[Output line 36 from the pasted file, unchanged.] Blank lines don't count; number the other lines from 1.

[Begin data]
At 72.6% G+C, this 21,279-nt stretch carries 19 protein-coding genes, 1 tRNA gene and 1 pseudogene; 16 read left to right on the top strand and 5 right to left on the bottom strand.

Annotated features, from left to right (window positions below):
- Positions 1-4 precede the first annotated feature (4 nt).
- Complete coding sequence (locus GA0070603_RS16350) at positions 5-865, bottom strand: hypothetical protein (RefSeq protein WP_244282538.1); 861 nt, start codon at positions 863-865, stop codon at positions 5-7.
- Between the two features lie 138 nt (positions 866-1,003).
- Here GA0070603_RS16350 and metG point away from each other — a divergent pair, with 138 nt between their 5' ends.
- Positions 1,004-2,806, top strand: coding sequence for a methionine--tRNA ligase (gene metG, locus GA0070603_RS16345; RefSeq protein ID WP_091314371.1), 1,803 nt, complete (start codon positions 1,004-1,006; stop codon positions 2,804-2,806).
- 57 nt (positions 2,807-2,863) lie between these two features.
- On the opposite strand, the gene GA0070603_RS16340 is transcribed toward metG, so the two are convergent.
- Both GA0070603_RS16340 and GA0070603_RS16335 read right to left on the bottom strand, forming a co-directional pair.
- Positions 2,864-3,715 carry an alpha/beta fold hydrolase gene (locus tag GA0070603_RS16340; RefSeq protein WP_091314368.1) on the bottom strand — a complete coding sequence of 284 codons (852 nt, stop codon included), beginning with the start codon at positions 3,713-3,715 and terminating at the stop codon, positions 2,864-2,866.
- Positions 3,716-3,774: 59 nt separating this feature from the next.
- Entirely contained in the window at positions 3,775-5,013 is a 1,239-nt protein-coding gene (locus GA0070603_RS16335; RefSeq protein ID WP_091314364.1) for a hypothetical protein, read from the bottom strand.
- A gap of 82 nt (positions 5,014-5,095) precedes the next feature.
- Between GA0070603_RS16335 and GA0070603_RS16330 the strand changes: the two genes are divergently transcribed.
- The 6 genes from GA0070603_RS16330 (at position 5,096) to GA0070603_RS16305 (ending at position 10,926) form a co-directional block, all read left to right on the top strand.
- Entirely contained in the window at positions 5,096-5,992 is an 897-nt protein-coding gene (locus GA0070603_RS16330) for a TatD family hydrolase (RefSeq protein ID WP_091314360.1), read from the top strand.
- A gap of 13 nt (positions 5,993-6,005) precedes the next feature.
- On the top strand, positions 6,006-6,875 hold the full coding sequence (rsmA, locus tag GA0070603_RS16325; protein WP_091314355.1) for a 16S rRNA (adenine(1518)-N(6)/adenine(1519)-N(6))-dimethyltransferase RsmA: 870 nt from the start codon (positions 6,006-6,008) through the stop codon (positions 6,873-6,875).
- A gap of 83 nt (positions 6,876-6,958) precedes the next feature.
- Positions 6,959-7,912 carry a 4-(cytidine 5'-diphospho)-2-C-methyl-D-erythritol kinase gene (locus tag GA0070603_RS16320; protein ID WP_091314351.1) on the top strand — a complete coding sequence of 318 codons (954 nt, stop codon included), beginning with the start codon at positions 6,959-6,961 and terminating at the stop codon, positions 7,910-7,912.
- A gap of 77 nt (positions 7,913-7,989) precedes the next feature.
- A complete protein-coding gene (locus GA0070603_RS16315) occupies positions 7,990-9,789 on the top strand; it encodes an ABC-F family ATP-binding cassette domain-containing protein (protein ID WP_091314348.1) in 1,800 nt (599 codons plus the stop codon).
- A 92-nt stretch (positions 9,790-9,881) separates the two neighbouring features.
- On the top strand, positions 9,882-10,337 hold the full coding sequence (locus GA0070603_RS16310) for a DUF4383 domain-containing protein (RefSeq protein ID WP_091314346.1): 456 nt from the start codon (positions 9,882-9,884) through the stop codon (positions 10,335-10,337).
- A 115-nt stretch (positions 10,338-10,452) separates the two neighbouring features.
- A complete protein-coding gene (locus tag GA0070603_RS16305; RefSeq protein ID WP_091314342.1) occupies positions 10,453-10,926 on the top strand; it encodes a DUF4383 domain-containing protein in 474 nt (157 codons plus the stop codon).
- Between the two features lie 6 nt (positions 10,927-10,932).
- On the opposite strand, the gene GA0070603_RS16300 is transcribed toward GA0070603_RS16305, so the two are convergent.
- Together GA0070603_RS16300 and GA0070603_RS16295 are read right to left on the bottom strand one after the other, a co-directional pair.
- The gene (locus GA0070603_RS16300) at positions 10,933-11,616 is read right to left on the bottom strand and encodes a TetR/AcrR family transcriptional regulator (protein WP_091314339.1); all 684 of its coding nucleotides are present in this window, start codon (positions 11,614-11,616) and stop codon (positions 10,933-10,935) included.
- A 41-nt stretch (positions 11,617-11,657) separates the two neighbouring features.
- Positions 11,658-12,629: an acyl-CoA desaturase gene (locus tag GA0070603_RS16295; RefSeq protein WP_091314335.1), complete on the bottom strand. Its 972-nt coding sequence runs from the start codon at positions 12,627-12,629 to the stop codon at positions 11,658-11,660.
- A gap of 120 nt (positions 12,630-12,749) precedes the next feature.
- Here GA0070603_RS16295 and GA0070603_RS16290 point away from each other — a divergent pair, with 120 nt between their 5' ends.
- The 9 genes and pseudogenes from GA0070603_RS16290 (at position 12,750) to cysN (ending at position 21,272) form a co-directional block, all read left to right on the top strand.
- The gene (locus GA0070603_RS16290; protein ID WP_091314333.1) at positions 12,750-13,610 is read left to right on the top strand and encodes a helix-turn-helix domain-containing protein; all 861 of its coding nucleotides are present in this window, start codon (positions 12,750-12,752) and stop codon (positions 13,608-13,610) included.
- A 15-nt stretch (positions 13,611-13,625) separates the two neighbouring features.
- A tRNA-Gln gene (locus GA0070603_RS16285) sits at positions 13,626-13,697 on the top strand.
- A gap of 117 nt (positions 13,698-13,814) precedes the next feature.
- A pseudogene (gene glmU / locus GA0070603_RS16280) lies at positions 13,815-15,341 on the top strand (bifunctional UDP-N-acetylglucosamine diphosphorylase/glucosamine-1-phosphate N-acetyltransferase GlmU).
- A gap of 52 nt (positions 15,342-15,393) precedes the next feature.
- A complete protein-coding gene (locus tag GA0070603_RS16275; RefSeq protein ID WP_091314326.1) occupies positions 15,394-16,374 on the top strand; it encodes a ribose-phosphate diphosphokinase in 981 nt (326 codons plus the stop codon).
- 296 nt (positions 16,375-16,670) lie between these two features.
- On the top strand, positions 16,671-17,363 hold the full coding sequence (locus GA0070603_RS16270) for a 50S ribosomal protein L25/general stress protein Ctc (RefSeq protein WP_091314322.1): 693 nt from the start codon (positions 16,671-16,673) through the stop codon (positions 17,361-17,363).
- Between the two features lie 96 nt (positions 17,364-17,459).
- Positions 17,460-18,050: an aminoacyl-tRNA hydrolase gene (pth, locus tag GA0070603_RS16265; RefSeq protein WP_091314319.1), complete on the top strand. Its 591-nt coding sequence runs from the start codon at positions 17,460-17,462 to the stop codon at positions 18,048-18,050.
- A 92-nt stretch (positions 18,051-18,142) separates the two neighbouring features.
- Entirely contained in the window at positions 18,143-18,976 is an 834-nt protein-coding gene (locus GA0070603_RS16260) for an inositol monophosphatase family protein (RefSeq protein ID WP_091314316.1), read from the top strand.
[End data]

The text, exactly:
- The 9 genes and pseudogenes from GA0070603_RS16290 (at position 12,750) to cysN (ending at position 21,272) form a co-directional block, all read left to right on the top strand.